After this past Saturday’s ostensibly well-matched fight between Tim Bradley and Brandon Rios, fans are left wondering what happened to create such a one-sided win for Bradley. One of the best performances of his career, Bradley was able to systematically dismantle his opponent’s offense and effectively use his own, including an impressive focus on body work. It was, in fact, a series of body shots that finally put an end to the contest in the ninth round, but Bradley beat Rios to the punch throughout the fight.
Under new trainer Teddy Atlas, Bradley seems to have evolved past the ugly, defensive fighting style that won him so many points decisions and caused so many head clashes. at 140 pounds He even managed to completely avoid the martyrdom of the style he adopted against Provodnikov and others when he moved up to welterweight. Unfortunately, Rios also contributed to the win for Bradley by allowing his weight to become a problem during training, forcing him to drain himself before the fight. The conditioning issue no doubt factored into the effect of Bradley’s body shots, but it’s possible that Bradley was actually at the best of his career. Continuing with only one loss, Bradley will look to bigger fights, even going so far as to mention Saul Alvarez. While Bradley has established himself as a force at 147, I think most fans, an overwhelming majority, realize that a small, very skilled, welterweight is almost hopeless against a large, arguably more skilled, junior middlweight. In the euphoria of the win, you can’t blame Bradley for throwing out names, but putting himself in a no-win match just for name recognition and a paycheck is not the way to maximize the almost immaculate record he’s built up with wins over B+ and A- fighters. A third fight in his series with Pacquiao, however, could be very interesting, given Pacquiao’s age and imminent retirement.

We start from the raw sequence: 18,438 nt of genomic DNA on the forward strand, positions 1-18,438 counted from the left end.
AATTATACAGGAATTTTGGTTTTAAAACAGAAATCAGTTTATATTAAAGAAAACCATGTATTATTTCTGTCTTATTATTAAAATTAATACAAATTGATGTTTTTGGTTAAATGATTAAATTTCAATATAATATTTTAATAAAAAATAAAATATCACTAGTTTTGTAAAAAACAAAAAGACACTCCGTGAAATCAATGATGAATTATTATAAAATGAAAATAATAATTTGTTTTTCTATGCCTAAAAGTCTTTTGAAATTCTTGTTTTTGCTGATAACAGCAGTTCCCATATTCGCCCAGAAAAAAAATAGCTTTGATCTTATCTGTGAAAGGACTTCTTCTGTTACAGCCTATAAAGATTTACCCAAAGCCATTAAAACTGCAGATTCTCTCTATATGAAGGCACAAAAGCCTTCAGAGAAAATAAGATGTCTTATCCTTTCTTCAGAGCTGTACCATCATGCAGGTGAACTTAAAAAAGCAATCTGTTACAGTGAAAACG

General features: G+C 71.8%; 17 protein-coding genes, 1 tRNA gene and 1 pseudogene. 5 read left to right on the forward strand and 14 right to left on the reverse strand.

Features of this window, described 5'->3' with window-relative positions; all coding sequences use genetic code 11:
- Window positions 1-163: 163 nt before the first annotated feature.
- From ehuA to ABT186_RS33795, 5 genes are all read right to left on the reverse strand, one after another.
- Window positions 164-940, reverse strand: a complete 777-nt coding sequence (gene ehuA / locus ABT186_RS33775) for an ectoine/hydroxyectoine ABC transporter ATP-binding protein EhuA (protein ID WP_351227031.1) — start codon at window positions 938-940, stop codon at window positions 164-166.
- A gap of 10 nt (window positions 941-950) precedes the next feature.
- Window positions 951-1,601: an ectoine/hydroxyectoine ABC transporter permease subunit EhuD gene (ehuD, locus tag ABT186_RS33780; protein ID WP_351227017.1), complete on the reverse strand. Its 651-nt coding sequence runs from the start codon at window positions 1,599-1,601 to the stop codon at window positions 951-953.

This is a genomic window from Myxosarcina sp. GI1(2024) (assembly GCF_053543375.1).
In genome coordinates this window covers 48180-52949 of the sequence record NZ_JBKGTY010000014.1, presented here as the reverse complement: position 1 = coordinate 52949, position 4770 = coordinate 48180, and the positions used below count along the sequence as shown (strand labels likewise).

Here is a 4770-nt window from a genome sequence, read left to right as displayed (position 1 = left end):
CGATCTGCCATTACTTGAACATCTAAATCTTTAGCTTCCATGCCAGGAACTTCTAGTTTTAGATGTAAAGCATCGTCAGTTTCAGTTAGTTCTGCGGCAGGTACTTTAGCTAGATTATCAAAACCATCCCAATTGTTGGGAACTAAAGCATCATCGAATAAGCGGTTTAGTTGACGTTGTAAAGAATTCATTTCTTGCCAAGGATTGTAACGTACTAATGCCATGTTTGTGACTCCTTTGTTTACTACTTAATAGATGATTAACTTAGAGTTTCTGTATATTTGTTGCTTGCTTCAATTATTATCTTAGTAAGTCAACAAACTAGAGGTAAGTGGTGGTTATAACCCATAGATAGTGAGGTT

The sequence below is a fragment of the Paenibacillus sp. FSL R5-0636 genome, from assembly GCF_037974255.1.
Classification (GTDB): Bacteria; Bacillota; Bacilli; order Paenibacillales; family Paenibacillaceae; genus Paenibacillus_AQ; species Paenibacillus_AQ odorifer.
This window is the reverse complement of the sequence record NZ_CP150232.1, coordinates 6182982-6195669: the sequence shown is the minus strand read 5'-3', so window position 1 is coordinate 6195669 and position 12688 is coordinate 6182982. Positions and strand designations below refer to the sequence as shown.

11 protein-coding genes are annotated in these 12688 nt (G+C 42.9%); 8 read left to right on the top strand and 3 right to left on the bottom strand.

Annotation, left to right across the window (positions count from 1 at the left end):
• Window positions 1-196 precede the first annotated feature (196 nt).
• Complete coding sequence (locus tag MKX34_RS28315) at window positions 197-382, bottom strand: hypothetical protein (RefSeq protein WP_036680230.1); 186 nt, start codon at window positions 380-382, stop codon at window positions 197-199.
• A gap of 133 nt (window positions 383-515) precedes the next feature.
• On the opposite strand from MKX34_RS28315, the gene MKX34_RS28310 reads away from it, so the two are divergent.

On the other side of the coin, the hopelessness of the comprehensive defeat left Rios feeling that his body had given out on him, that he had been given the internal signal to hang up the gloves. Indeed, for an all-offense fighter who made his name in slugging wars with skilled fighters (including Pacquiao), making the decision to call it quits before the muddled allure of the sport drags him into Holyfield-esque impotence is not only wise, it’s a model of behavior for other athletes in the sport. In his post-fight interview, Rios was as colorful and emotive as always, but with the tinge of despair any professional fighter feels when they’ve been beaten into submission. While some might see this kind of reaction as dishonorable (see Klitschko-Arreola), the statement was genuine, heart-felt, and showed a self-awareness rarely seen in any sport, but especially boxing. Even more admirable, when asked whether he was still planning on retirement at a later press conference, Rios never wavered. The transition from the mental state of a fighter in combat to the rationality of a fighter managing aspects of his career and physical health is difficult to make, but Rios managed. Congratulations to both fighters on their performances.